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Wear The Gown: Why men should get screened for prostate cancer early

When caught early, prostate cancer is very treatable

SAN ANTONIO — September is Prostate Cancer Awareness Month, and in this edition of Wear the Gown we're examining the importance of getting screened to catch the disease early.

The number of men diagnosed with prostate cancer is rising, partially because increased lifespans are resulting in a bigger population of older-aged individuals. 

But advancements in technology are also resulting in more diagnoses. 

"With some of the newer screening tests and whatnot, we've got a better chance of catching prostate cancer early," said Dr. Christien Kluwe, an assistant professor of radiation oncology at Mays Cancer Center, home to UT Health San Antonio MD Anderson Cancer Center. He also said, "So we're identifying more men with prostate cancer as well."  

Kluwe said many men may not recognize the signs of the disease. 

"With prostate cancer, a lot of the signs and symptoms will seem familiar to men as they get older in general anyways," he added. 

Some of the other signs of prostate cancer are frequent urination, especially at night, blood in urine, pain or burning during urination, and pain in the back, hips or pelvis that doesn't go away. 

"If guys are developing new onset pain in the back or hips or ribs that seems a little bit out of the norm, what they're typically seeing from something like arthritis," Kluwe said.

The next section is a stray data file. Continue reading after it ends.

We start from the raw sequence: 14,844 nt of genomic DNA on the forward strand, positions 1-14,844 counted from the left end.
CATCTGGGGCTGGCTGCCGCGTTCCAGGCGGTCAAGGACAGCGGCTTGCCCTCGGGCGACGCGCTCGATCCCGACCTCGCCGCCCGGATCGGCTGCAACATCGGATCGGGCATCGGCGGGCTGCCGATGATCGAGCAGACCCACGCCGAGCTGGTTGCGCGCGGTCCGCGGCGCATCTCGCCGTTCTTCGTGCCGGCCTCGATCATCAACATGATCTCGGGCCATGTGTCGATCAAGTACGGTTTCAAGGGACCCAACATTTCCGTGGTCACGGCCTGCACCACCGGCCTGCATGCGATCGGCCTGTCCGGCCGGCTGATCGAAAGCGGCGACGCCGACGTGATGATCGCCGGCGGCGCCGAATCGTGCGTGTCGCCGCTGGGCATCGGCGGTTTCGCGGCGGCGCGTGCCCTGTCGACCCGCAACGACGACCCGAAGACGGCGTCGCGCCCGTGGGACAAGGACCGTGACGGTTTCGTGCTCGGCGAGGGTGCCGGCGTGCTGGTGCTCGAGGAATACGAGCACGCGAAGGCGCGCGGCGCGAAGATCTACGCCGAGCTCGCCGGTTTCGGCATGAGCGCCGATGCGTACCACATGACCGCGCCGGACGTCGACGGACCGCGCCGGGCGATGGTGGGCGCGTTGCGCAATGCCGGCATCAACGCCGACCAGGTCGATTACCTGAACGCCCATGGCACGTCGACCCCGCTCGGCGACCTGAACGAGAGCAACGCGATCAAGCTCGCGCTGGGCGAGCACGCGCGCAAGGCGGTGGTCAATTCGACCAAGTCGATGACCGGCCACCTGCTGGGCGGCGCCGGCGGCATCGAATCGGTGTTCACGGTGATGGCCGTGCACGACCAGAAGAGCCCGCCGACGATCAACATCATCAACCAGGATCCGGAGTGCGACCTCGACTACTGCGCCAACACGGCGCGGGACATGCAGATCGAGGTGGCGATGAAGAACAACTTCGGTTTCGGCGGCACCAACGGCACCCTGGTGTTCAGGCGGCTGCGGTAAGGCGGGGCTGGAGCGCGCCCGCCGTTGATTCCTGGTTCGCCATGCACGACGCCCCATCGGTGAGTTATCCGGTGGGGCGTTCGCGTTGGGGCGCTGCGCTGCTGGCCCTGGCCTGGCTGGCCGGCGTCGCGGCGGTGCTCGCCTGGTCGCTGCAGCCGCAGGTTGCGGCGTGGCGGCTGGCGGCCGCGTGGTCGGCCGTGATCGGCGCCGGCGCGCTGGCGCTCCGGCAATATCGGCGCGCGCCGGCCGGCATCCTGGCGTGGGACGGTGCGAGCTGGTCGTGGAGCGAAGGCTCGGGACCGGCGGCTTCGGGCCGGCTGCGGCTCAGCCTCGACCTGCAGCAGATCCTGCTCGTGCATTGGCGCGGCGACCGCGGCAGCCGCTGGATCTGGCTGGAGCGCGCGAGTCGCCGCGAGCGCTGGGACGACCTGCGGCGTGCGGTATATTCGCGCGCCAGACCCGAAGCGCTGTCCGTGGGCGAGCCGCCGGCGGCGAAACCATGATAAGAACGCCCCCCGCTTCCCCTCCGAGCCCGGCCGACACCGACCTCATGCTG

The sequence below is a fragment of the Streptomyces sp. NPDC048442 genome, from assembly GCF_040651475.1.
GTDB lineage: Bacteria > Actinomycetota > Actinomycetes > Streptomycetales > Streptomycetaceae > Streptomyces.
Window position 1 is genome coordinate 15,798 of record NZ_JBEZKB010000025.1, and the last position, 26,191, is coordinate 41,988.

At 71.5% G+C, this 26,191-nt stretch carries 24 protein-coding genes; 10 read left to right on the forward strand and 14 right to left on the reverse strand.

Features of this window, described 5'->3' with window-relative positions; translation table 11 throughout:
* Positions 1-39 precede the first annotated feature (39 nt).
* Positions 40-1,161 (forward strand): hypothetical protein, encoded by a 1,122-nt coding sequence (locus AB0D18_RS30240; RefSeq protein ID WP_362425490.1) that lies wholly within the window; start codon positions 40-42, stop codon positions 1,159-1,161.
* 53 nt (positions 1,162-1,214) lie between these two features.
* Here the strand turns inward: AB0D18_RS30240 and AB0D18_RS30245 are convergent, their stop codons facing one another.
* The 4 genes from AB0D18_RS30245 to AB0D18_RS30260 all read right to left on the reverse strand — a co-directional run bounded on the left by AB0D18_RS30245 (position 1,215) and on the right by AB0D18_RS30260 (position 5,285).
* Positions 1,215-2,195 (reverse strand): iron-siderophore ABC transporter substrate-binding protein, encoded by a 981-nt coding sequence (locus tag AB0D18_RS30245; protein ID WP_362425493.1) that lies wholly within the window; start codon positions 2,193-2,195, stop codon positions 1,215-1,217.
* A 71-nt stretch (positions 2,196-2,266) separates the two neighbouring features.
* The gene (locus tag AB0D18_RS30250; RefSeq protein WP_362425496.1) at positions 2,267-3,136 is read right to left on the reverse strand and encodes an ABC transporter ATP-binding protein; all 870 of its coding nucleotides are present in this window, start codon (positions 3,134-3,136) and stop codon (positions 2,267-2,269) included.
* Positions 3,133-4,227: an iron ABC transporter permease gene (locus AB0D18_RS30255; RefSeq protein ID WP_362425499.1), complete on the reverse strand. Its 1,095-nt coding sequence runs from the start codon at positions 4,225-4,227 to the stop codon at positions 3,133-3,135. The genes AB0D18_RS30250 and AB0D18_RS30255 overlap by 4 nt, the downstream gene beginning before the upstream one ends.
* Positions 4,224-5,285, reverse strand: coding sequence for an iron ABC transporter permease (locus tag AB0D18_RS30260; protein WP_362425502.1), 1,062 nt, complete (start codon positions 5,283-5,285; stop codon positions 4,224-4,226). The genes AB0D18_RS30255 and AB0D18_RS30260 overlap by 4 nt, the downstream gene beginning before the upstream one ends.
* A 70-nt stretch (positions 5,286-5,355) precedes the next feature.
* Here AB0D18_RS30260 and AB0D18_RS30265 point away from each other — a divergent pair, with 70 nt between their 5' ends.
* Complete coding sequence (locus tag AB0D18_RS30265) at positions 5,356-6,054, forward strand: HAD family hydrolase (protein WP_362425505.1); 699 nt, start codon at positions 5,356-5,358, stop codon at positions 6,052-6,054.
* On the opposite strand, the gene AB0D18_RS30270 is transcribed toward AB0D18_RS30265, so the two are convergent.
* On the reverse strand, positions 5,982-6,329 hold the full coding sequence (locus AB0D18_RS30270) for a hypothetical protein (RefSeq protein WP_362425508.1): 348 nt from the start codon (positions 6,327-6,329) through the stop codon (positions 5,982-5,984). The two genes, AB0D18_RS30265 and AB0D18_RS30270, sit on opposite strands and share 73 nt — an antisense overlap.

So when should you get screened? Kluwe says most men should get a baseline PSA test between the ages of 45 and 50, and then another every two to four years to see if they may be developing symptoms suggesting the disease. 

For men in a high-risk group, like Black men and those with a family history of the disease, they should get a baseline test at the age of 40. 

"When we've identified somebody at a higher risk, that's where we go on these more invasive diagnostic tests—looking at getting an MRI, possibly doing an ultrasound, and maybe even doing a biopsy of the prostate as well."  

Kluwe also says men with prostate cancer typically do well with treatment. The earlier the disease is caught, the better. 

For more information about family health, call 210-358-3045. You can also find the rest of our Wear the Gown stories here


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